A key question for each of the technologies is the scale of the human operational systems connected to their deployment. For instance, the facial recognition disclosure refers to the role of the “facial recognition investigator.” How many such investigators are employed by the NYPD? A 2020 BuzzFeed report on NYPD’s use of the controversial service ClearView AI states that “30 officers have Clearview accounts” and, collectively, the officers conducted 11,000 searches on the ClearView system. The NYPD disclosure also suggests that use cases for facial recognition technology that fall outside of the categories “foreseen or described” in NYPD policies are referred to the “Chief of Detectives or Deputy Commissioner of Intelligence and Counterterrorism,” who apparently have the sole responsibility for determining if novel uses of the technology are “appropriate and lawful.” If facial recognition technologies are used to investigate political activity, such as protests, that responsibility lies with the Intelligence Bureau. It is unclear if this was the protocol last summer when facial recognition was employed to identify a Black Lives Matter activist arrested after an hours-long “siege” on his apartment. This use case contradicted a past statement from NYPD that facial recognition is not used to identify protestors.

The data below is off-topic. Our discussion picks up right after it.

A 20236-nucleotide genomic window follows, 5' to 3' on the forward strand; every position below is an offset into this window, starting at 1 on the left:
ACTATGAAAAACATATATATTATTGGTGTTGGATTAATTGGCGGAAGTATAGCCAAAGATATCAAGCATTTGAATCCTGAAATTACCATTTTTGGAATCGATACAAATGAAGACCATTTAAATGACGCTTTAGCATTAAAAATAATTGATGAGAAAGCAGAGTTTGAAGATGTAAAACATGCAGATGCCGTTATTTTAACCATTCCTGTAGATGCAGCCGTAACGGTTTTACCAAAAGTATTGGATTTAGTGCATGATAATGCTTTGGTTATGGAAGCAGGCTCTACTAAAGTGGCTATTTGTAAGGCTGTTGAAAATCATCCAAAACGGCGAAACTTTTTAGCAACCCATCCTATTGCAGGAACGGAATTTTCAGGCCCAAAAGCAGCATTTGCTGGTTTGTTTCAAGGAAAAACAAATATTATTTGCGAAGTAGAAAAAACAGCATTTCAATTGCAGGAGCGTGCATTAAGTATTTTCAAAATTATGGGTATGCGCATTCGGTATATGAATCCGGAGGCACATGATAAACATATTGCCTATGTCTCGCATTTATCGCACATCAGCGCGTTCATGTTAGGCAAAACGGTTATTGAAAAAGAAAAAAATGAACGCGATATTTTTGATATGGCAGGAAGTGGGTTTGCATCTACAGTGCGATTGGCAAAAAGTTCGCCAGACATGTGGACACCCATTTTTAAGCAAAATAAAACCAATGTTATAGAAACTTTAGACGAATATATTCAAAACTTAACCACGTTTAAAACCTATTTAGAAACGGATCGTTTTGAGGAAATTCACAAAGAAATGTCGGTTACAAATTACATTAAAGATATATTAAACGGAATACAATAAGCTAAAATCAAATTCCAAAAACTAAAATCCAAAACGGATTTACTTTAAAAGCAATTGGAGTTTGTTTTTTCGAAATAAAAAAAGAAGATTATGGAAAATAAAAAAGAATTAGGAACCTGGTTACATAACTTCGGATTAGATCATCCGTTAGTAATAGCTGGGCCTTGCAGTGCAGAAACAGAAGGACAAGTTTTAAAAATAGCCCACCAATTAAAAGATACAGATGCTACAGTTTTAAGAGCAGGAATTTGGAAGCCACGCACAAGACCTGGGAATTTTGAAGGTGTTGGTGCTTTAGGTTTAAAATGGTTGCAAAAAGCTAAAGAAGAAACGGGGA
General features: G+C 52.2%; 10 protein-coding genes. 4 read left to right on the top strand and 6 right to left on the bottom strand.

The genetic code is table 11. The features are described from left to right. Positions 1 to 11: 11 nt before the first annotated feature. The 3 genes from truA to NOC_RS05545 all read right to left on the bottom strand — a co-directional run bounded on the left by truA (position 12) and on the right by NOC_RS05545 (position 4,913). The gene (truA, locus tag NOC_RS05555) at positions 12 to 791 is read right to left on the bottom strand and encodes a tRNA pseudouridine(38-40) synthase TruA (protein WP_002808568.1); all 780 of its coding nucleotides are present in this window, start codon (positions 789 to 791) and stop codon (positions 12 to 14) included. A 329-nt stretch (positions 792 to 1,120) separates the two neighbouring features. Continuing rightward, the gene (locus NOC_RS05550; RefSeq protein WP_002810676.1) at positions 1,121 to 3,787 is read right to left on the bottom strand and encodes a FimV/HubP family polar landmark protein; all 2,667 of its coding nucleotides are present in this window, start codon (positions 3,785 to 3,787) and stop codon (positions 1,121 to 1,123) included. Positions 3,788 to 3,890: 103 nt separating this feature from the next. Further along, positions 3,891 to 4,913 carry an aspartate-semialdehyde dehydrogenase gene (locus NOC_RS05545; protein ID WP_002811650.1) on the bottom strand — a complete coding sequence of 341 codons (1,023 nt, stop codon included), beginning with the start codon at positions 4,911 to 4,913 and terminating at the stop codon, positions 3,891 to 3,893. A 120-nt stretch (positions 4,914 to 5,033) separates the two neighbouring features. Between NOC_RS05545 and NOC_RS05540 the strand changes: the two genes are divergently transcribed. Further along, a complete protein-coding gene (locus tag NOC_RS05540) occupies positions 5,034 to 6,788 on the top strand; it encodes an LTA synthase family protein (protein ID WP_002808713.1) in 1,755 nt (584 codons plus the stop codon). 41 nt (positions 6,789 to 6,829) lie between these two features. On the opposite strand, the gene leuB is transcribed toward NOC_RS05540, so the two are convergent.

Social Network Analysis Tools

Another notable technology listed in the disclosures is a suite of software as a service (SaaS) “social network analysis tools” that allow NYPD to assess social media profiles and connections between individuals that are apparent on social platforms. The tools also equip NYPD to ingest social media content and permit police “to retain information on social networking platforms relevant to investigations and alert investigators to new activity on queried social media accounts.” The disclosure maintains that NYPD only has access to publicly available information, insofar as it is “viewable as a result of user privacy settings or practices.” User “practices” are not defined, but could refer to actions a user might take that would permit NYPD to see information even if it is not posted to a public channel. There is very little information provided in the disclosure about how long content acquired from social media profiles is retained, which may include “audio, video images, location, or similar information contained on social networking platforms.”